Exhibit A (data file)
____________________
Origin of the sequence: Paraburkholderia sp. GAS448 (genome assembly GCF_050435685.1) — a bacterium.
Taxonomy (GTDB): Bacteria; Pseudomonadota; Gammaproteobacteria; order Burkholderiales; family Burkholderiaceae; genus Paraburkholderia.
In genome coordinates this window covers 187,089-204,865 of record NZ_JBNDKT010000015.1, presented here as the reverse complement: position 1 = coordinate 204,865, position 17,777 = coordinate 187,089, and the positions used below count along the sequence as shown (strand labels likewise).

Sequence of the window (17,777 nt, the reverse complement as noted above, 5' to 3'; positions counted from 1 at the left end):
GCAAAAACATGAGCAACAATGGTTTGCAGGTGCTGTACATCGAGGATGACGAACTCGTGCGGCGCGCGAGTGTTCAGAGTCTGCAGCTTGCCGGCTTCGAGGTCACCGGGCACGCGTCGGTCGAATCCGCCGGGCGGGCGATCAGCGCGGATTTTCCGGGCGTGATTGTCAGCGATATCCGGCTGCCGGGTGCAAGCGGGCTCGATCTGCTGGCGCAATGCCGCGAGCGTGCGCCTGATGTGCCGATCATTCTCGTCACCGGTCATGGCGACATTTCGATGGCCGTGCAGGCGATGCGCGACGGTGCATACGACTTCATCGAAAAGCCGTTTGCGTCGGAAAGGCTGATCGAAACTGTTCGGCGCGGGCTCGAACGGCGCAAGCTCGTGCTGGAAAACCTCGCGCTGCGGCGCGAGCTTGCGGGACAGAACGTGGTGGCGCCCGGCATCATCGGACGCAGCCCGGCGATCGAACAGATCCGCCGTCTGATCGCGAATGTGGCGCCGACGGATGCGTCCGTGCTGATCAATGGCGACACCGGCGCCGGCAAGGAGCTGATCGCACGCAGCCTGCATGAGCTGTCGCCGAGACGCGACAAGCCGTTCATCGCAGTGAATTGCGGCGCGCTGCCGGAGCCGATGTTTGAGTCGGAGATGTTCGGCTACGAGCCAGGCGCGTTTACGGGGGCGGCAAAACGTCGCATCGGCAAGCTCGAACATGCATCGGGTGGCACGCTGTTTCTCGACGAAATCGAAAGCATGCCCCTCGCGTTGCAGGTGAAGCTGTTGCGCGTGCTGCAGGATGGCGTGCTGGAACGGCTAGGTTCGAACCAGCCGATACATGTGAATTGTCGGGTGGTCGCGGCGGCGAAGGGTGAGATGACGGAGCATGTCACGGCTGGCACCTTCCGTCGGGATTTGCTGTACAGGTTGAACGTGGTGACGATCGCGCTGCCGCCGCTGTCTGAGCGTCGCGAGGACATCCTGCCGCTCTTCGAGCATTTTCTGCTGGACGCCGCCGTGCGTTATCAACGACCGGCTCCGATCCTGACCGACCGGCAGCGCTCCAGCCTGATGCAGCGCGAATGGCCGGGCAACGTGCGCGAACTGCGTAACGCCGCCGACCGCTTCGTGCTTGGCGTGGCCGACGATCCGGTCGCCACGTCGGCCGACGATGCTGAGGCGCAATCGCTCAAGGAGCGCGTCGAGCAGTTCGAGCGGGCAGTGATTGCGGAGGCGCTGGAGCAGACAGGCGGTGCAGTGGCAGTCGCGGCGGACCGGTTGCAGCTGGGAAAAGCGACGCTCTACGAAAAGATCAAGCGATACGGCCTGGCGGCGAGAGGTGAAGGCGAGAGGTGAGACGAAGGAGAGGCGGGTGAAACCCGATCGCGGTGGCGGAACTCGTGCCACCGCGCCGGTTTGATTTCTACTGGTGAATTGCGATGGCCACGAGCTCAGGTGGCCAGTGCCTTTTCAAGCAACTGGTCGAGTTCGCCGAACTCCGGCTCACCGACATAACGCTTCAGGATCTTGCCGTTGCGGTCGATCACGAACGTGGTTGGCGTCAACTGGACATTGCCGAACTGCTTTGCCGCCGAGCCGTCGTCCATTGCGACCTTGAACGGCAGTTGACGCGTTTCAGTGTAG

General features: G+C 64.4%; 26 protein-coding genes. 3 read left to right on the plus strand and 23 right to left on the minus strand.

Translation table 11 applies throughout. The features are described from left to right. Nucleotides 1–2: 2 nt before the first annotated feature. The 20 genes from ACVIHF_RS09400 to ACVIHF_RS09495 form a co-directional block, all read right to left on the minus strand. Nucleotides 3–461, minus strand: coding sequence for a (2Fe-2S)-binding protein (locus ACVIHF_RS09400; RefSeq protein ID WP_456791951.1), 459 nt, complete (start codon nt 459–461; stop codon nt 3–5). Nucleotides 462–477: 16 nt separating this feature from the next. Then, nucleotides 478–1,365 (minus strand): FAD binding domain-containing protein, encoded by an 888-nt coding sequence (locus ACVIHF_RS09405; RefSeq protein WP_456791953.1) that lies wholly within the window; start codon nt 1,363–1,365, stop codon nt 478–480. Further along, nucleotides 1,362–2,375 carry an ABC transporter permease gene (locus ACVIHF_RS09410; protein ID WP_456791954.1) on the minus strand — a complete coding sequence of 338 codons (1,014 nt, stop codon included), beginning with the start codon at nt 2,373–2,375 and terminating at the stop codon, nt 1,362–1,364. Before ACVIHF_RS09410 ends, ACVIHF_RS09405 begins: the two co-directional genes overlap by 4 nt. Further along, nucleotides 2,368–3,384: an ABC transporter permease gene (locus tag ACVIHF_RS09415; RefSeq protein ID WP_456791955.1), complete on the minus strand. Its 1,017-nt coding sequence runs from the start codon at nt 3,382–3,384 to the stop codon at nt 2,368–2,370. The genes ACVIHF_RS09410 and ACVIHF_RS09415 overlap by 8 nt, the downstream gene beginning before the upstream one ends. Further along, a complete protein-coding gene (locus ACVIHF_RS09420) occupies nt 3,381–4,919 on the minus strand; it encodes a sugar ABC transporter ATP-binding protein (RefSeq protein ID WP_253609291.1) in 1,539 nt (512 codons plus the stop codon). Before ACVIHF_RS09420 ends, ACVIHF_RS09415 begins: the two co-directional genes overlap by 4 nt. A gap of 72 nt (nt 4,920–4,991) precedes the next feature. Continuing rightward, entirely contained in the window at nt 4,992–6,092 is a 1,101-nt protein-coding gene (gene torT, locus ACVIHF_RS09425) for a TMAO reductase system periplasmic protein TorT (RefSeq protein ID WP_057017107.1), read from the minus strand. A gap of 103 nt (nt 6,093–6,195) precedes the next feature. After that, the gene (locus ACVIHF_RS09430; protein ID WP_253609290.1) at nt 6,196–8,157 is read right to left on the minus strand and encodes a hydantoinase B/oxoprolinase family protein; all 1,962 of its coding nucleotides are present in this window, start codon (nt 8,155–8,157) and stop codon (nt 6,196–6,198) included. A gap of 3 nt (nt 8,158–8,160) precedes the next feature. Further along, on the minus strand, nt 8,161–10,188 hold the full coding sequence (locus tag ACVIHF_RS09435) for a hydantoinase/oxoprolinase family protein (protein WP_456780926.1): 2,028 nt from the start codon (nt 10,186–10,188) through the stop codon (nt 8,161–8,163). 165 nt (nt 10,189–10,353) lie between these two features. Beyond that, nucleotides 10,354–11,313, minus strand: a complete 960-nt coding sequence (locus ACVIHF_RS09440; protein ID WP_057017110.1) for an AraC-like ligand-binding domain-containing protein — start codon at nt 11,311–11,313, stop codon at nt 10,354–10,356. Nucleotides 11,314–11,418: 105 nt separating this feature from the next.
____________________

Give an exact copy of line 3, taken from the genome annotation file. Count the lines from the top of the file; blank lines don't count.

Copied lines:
In genome coordinates this window covers 187,089-204,865 of record NZ_JBNDKT010000015.1, presented here as the reverse complement: position 1 = coordinate 204,865, position 17,777 = coordinate 187,089, and the positions used below count along the sequence as shown (strand labels likewise).